A Helicopter Ride Led Dodgers to Chavez Ravine

Fifty years ago this week, more than 66,000 fans showed up at the Coliseum to watch the Dodgers play the St. Louis Cardinals in a doubleheader. In their first season in L.A., the Dodgers were a box office hit at the Coliseum; but they figured to be a bigger sensation near the Arroyo Seco, a few miles north. In part four of her series about the Dodgers' move west, KPCC's Special Correspondent Kitty Felde explains how Dodger Stadium ended up in Chavez Ravine.

Kitty Felde: In early 1957, Walter O'Malley wasn't telling the world he planned to move the Dodgers from Brooklyn to Los Angeles. But he took a big step in that direction. He bought the minor league L.A. Angels, and with them, the right to put a team in Los Angeles.

He bought the ballpark, too: Wrigley Field in South L.A. But it held less than 20,000 fans. Not enough for the Dodgers. So in May of 1957, O'Malley came to L.A. to scout locations for a new ballpark. County Supervisor Kenneth Hahn drafted a sheriff's helicopter to give O'Malley the grand tour.

Jim Hahn: They flew the helicopter over Wrigley Field and looked at it, and as they were turning around also they flew over the Coliseum, but then they flew over Chavez Ravine.

Felde: Former L.A. Mayor Jim Hahn is the son of the late county supervisor. He remembers his father's stories about that day.

Jim Hahn:What was amazing to me, what my dad said was amazing to him, is that he thought O'Malley, being from New York City, wouldn't understand what freeways were. But he instantly saw all these freeways coming together at the famous four level, or "the stack" as we call it here downtown, and saw this big piece of vacant land, kind of a big hole there, and he said, "Well what's that?" And my dad said, "Well, that's Chavez Ravine. The city was going to build public housing there, but nothing ever happened with it." And O'Malley said, "I think you could put a ballpark in there."

Felde: The only problem was the 300 acres of Chavez Ravine weren't quite vacant. The ravine was named for Julian Chavez, who got it through a Mexican land grant. Chavez came to Los Angeles in the 1830s, after backing the wrong side in a revolution. Two decades later, when California joined the United States, Chavez became a successful L.A. city councilman and a county supervisor.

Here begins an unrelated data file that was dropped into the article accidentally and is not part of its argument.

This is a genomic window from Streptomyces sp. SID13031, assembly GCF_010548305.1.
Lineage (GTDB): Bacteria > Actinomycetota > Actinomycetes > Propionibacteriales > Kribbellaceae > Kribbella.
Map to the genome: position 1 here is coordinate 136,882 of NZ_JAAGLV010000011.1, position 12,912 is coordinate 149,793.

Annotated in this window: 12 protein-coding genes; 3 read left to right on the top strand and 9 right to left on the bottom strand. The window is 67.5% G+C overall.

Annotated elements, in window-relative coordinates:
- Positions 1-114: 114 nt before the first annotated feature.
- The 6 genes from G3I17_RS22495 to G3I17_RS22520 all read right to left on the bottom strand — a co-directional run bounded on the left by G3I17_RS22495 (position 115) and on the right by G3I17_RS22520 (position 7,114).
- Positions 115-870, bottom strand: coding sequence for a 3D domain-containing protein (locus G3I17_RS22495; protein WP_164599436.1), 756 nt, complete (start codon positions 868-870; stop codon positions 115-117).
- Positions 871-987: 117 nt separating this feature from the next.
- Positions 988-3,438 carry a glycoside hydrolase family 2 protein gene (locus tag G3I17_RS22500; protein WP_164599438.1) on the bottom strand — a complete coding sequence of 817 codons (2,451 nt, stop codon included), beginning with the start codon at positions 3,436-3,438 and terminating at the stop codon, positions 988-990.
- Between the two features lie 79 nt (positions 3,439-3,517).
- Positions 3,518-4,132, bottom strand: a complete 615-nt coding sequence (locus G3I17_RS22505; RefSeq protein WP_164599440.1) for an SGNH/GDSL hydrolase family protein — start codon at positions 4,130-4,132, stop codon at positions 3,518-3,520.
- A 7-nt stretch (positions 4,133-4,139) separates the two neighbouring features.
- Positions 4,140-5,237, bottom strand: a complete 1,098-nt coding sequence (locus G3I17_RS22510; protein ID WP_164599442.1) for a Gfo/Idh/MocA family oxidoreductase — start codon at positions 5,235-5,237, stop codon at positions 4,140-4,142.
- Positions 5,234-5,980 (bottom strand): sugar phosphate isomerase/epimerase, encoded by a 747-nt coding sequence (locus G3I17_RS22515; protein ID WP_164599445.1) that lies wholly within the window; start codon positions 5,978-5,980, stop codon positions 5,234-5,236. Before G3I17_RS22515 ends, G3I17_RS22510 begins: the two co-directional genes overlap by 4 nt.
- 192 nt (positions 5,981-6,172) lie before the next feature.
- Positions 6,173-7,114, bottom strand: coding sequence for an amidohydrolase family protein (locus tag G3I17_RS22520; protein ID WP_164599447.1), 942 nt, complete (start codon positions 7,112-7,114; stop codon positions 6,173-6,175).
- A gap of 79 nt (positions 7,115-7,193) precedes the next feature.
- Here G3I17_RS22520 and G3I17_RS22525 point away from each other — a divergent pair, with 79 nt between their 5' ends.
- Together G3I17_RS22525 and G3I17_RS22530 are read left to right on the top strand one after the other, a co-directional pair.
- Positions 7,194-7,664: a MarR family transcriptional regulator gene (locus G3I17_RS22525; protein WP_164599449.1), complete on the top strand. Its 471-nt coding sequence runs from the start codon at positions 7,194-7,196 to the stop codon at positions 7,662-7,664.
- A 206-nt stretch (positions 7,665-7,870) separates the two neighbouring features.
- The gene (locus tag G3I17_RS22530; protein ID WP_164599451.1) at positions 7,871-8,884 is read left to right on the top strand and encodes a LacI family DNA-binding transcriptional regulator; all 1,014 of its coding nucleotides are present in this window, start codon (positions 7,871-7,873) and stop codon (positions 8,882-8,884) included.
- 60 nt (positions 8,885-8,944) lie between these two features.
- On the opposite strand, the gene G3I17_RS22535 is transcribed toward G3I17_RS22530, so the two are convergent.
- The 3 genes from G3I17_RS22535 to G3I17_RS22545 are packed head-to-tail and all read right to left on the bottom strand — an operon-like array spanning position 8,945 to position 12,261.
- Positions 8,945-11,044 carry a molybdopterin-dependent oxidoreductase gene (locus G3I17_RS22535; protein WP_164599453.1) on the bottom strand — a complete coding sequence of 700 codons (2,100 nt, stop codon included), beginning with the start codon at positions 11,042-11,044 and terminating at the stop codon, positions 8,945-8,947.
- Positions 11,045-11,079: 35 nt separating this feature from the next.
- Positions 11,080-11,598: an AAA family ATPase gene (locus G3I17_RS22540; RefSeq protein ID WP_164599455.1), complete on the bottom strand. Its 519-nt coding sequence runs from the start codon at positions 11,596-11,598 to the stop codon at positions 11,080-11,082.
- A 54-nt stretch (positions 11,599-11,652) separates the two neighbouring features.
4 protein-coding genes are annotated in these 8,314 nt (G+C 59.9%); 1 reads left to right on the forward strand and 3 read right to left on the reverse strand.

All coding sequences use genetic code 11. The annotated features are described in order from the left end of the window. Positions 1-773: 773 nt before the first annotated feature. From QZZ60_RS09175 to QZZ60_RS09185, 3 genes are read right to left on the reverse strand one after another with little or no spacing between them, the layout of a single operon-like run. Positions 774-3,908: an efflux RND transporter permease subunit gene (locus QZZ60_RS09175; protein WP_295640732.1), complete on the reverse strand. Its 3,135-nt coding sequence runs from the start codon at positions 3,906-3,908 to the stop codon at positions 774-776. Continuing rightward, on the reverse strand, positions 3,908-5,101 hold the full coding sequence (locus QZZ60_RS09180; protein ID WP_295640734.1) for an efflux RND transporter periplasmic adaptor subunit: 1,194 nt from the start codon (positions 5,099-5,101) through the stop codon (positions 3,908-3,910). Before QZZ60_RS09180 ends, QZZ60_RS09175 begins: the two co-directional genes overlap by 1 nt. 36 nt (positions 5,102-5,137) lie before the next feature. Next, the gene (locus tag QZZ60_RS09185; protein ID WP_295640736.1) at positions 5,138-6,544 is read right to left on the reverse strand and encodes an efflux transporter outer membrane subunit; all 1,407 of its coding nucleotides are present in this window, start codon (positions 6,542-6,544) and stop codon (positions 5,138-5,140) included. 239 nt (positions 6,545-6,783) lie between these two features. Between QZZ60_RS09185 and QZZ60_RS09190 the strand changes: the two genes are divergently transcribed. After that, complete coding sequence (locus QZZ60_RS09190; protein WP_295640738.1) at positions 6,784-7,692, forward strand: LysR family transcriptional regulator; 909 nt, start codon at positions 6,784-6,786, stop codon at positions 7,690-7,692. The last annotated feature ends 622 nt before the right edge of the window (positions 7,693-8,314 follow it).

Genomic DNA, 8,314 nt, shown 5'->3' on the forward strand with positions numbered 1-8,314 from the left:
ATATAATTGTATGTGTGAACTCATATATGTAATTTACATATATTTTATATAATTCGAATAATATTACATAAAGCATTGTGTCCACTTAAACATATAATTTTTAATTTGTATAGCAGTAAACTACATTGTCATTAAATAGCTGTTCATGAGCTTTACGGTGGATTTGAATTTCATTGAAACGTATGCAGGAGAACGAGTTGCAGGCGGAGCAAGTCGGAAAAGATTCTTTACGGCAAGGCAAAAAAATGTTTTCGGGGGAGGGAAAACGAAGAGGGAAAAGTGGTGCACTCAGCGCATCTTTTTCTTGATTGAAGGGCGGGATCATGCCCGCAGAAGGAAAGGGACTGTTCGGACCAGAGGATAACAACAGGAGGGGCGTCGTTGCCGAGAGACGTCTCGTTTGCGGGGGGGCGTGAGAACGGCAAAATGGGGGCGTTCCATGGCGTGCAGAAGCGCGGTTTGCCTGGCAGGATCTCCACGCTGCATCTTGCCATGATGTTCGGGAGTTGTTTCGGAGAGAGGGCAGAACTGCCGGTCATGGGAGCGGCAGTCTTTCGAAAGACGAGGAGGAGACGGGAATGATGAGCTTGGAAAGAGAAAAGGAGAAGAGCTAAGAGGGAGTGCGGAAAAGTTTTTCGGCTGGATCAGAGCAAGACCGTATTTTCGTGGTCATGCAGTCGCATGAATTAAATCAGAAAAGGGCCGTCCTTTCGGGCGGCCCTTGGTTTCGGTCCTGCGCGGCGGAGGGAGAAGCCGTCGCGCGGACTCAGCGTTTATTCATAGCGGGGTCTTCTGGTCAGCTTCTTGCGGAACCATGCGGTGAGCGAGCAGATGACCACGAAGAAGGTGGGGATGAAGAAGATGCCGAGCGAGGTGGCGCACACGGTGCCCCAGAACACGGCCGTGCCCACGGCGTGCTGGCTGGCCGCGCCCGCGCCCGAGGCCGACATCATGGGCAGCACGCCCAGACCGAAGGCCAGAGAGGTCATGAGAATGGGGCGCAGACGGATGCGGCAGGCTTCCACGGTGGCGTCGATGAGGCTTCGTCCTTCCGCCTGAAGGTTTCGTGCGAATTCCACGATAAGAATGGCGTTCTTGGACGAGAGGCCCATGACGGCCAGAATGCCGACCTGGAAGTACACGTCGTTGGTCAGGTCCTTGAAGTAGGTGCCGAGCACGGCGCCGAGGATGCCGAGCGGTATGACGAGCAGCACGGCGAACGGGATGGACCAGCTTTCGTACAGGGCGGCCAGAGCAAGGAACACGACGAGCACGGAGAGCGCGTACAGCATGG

Charlotte Negrete-White: A man of honor in the city.

Felde: Charlotte Negrete-White was born in Chavez Ravine and wrote her Ph.D. dissertation on its history. She says it was another revolution that sent the next wave of immigrants to Chavez Ravine. When Mexican President Porfirio Diaz was overthrown in 1911, Negrete-White says a flood of refugees streamed over the U.S. border.

Negrete-White: If a family happened to ally themselves either with the revolutionarios or the federalistas, if you said the wrong one, you could be shot right on the spot. So people left.

Felde: Many of those refugees came to Los Angeles, and camped out on the banks of the L.A. River. L.A. lawyer Marshal Stimson, who owned property in Chavez Ravine, sold parcels of land very cheaply to these new immigrants. Negrete-White says the immigrants built houses and created a tight-knit community.

Negrete-White: Chavez Ravine was a rural, remote area somewhat removed from downtown. And they didn't seem to be bothering anybody, the city wasn't that interested in that region. So they came and they settled.

Felde: Electricity, sewers, and other services were spotty, and political clout at city hall was nil. Chavez Ravine was largely ignored. Until 1949. After the Second World War, the nation faced a severe housing shortage.

Congress passed a bill to tear down slums and build nearly a million new low income housing units all over the U.S. Los Angeles was promised $110 million. The late Frank Wilkinson was L.A.'s Assistant Housing Director.

Frank Wilkinson: We went out for three months and toured the city of L.A. both by air and by land to pick sites for the new housing. We wanted to look with our own eyes to make decisions.

Felde: Just like O'Malley would a few years later, Wilkinson focused on Chavez Ravine. Architect Richard Neutra designed two dozen 13-story towers that would rise above the city. The "Elysian Park Heights" project would house 17,000 Angelenos.

In July of 1950, a letter to the families of Chavez Ravine said surveyors would drop by to assess the value of their homes. For those who qualified for public housing, Wilkinson dangled the possibility of a brand new, Neutra-designed high rise apartment.

Wilkinson: I promised every person on that land, a letter, you'll be first in line.

Felde: But most residents didn't want to leave. Next week, we'll talk about the battle for Chavez Ravine.

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